For a long time, the cap on zoom lens aperture sat at f/2.8. Then, Sigma created the 18–35mm f/1.8 zoom lens for APS-C cameras. Now, the company is expanding its line of f/1.8 zooms into the telephoto realm with the 50–100mm f/1.8 DC HSM Art lens.
On an APS-C-sensor body (this lens isn’t meant to work with full-frame cameras), the new 50–100mm f/1.8 lens has the equivalent field of view of a 75–150mm lens. So, while it doesn’t quite reach the 200mm length that full-frame 70–200mm users are accustomed to, it makes up for it by letting in extra light with a bigger maximum aperture.
Inside, there are three FLD glass elements and one SLD glass element, in addition to a grip of other specialty glass elements to help achieve that big aperture without making the barrel the size of an anti-aircraft gun. In the end, the lens has an 82mm front filter thread size and weighs in at 52.6 ounces (more than 3 pounds).
In total there are 21 elements in 15 groups, so the size and weight make sense. On the other side of the bulk spectrum, Sigma’s redesigned Hyper Sonic Motor has been made 30% smaller. The polycarbonate diaphragm blades are also light for quick and efficient movement.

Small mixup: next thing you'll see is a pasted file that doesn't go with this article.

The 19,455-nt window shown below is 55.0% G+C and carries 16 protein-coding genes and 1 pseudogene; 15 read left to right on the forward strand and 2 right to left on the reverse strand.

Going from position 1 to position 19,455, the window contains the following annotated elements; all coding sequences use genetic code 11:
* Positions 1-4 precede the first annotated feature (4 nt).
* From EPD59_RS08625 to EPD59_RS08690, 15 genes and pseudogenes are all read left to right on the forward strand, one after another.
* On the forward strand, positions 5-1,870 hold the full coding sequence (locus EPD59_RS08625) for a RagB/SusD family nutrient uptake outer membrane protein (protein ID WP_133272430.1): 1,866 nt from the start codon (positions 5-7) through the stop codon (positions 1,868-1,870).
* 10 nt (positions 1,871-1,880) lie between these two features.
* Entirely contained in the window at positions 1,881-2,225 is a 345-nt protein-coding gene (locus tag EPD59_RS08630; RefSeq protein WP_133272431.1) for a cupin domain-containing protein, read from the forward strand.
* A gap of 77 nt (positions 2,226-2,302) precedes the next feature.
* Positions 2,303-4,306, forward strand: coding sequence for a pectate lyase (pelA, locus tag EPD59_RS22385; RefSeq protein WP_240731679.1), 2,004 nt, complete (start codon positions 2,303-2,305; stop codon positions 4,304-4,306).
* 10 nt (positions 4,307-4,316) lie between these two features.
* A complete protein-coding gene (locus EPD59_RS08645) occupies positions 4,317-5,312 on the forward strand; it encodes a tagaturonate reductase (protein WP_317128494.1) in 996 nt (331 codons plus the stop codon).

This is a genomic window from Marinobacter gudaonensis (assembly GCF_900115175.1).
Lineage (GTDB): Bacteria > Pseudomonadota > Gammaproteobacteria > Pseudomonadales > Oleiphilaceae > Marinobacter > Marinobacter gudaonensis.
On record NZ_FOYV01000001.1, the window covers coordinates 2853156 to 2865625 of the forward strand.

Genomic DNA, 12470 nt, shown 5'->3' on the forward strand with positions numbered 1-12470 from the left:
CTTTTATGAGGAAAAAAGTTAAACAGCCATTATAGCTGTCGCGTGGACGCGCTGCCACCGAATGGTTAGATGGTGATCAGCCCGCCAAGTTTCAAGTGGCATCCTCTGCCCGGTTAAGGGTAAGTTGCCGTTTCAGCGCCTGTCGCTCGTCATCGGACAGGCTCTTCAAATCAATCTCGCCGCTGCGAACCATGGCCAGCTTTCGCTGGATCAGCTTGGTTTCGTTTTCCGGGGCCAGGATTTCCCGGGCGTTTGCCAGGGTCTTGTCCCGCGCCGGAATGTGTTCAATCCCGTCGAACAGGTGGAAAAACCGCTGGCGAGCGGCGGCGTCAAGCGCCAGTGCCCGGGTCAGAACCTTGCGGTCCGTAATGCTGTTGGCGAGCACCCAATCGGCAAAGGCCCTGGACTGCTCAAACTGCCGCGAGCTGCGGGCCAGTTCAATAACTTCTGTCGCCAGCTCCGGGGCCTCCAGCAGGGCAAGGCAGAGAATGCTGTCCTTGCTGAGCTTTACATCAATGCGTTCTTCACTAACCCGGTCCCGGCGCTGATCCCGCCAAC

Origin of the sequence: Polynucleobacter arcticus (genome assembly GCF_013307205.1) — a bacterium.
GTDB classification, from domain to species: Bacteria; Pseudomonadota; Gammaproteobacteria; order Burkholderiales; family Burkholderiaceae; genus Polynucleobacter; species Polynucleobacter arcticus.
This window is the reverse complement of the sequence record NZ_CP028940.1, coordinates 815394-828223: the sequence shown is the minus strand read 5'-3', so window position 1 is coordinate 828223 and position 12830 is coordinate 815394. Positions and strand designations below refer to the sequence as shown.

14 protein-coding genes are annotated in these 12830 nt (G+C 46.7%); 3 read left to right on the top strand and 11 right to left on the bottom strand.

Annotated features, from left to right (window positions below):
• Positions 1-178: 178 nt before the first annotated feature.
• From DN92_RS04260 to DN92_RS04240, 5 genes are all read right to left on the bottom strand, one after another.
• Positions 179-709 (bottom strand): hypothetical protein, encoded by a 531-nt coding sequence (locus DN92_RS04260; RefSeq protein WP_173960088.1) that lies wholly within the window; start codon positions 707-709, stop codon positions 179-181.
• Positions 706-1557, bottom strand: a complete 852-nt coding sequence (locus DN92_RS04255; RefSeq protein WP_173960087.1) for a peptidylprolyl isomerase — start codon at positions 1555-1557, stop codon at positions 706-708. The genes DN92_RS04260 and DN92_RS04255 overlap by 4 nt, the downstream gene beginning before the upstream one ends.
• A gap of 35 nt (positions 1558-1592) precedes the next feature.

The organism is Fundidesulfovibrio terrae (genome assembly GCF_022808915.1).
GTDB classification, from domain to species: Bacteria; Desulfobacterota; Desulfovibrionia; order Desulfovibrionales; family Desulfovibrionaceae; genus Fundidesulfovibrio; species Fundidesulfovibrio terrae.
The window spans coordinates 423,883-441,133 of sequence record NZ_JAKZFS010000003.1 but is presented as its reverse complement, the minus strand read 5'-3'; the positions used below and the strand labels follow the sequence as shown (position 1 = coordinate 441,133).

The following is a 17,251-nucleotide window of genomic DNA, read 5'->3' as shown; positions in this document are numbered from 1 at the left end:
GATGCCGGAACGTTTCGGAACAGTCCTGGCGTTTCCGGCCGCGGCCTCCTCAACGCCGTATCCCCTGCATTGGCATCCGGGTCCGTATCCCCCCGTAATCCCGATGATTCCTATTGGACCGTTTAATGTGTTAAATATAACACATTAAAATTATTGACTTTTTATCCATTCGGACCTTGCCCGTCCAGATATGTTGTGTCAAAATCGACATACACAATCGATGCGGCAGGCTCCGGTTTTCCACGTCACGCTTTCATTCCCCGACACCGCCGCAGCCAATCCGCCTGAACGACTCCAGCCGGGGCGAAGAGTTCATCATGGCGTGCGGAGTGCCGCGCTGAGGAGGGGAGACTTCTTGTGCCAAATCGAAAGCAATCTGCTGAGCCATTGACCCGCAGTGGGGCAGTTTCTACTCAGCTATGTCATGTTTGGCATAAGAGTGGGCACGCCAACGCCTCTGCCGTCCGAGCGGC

One thing that’s very notably not mentioned in the press material is the presence of any kind of built-in optical image stabilization. The f/1.8 maximum aperture helps to mitigate the need for stabilization, but it also means that it’s going to be very reliant on those low F-numbers and higher ISOs. It’s an interesting decision for sure, and I’m very curious to see how its omission affects this zoom’s overall usability.
One fairly interesting point to note: In theory, you could equip this lens with a 2X tele-extender and have the equivalent field of view of a 300mm lens while maintaining a maximum aperture that’s faster than f/2.8. Paired with a camera like the Canon EOS 7D Mark II or the new Nikon D500, that sounds like a pretty formidable sports photography setup.
The price for all that lens will be $1,099, which is pretty reasonable and in-line with Sigma’s overall fast APS-C zoom strategy. Keeping that price down may have had some influence on the decision to leave out stabilization. I’m extremely curious to use this lens.